Saturday, May 26, 2001

City warily anticipates Taste test

Festival-goers, protesters converge today

By Howard Wilkinson
The Cincinnati Enquirer

        For many, the three-day Taste of Cincinnati will be a test of whether the city is coming together or coming apart.

        “We are determined to make this work,” said Mayor Charlie Luken, who has been boosting the 22nd annual food-and-music festival in the face of a planned boycott by a group of clergymen and the pullout of two R&B groups — Midnight Star and the Isley Brothers — that had been scheduled to play today.

    • What: Taste of Cincinnati, featuring samples from 38 restaurants and music on four stages.
    • When: Noon-midnight today and Sunday, noon-9 p.m. Monday.
    • Where: Central Parkway, between Elm and Main streets, downtown.
    • Parking: $1 parking will be in effect at all city garages throughout the weekend.
    • Cost: Free admission. Food items $4 and under.
        Festival-goers who come to Taste today, Sunday or Monday can expect to pass through lines of protesters organized by a Group of Concerned Clergy, who are expected to pass out leaflets asking them not to attend.

        But they can also expect to see one of the best-known African-American entertainers in the country - James Brown, the self-styled “Godfather of Soul,” who Thursday agreed to perform at noon today after a prayer service to open Taste.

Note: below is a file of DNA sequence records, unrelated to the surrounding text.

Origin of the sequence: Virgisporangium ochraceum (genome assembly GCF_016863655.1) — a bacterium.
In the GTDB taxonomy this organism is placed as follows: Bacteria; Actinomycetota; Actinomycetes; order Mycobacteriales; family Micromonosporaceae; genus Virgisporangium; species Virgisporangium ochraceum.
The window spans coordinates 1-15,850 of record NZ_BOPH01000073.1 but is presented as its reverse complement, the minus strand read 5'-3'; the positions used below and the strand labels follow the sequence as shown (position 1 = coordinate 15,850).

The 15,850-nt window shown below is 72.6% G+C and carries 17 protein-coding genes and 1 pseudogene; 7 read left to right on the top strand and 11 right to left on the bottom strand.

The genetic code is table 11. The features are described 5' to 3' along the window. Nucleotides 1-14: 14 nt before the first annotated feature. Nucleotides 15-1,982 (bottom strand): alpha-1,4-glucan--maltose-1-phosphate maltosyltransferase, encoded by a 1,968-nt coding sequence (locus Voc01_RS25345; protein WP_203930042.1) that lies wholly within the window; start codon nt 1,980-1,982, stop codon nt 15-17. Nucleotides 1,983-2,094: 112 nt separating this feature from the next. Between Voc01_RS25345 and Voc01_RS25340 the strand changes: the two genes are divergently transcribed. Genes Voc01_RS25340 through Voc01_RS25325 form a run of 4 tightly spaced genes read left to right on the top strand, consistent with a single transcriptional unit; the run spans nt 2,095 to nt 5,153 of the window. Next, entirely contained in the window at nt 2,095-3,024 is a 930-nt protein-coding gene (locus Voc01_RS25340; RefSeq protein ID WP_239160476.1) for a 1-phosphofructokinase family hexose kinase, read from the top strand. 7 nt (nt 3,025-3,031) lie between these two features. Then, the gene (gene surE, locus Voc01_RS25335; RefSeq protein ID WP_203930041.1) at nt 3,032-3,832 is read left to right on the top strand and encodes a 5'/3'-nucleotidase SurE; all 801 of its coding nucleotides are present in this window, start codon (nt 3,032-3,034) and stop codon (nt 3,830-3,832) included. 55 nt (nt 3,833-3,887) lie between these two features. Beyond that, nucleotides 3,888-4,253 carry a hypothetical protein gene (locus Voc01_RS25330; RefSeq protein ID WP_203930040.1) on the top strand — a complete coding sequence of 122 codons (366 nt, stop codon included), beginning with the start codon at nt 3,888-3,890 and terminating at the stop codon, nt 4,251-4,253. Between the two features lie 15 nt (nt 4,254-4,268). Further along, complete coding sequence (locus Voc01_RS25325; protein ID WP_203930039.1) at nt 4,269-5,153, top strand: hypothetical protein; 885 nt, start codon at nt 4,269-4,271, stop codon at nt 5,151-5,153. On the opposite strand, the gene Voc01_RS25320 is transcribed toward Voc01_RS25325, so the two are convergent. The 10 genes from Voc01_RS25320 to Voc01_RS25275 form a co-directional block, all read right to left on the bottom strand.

“He's coming,” said Stu Ric, president of Mr. Brown's record label, Fome Records. “He just wants to come in and support this thing and say "Let's stop the violence. Let's have some fun.'

        “It isn't about the mayor; it isn't about the president,” Mr. Ric said. “He's the Godfather and he's doing this for the people, not the politicians.”

On the menu
What's cookin' at Taste this year.
  • 2001 Taste winners

Entertainment Who's playing, where and when

Getting around Download a pdf map of vendors & stages.

        The recently formed Concerned Clergy group has said that a city with Cincinnati's racial problems has nothing to celebrate.

        Rioting rocked the city last month after the shooting death of 19-year-old Timothy Thomas, an unarmed black man, at the hands of a white police officer.

        Some boycott organizers said they are angry that Mr. Brown agreed to perform at an event many African-Americans will boycott. The Rev. Steven Wheeler of Impact Ministries, one of several ministers planning to picket, said he feels betrayed by Mr. Brown's acceptance of Mr. Luken's invitation to perform.

        “I think it's a shame when we as African-Americans supported James Brown when he was put in jail,” the Rev. Mr. Wheeler said. “We cried out for him and wore T-shirts that said "Free James Brown.' Charlie Luken didn't wear them.”

        “Now to see Soul Brother No.1 stand on the other side of the fence for whatever reason, it saddens me,” he said.

        Mr. Luken said that when he talked to Mr. Brown on Thursday, he explained what had been going on in Cincinnati the past two months and told him about the boycott.

        “He wants to be here,” Mr. Luken said. “He has this message of peace that he is taking to the streets and he is determined to do it.”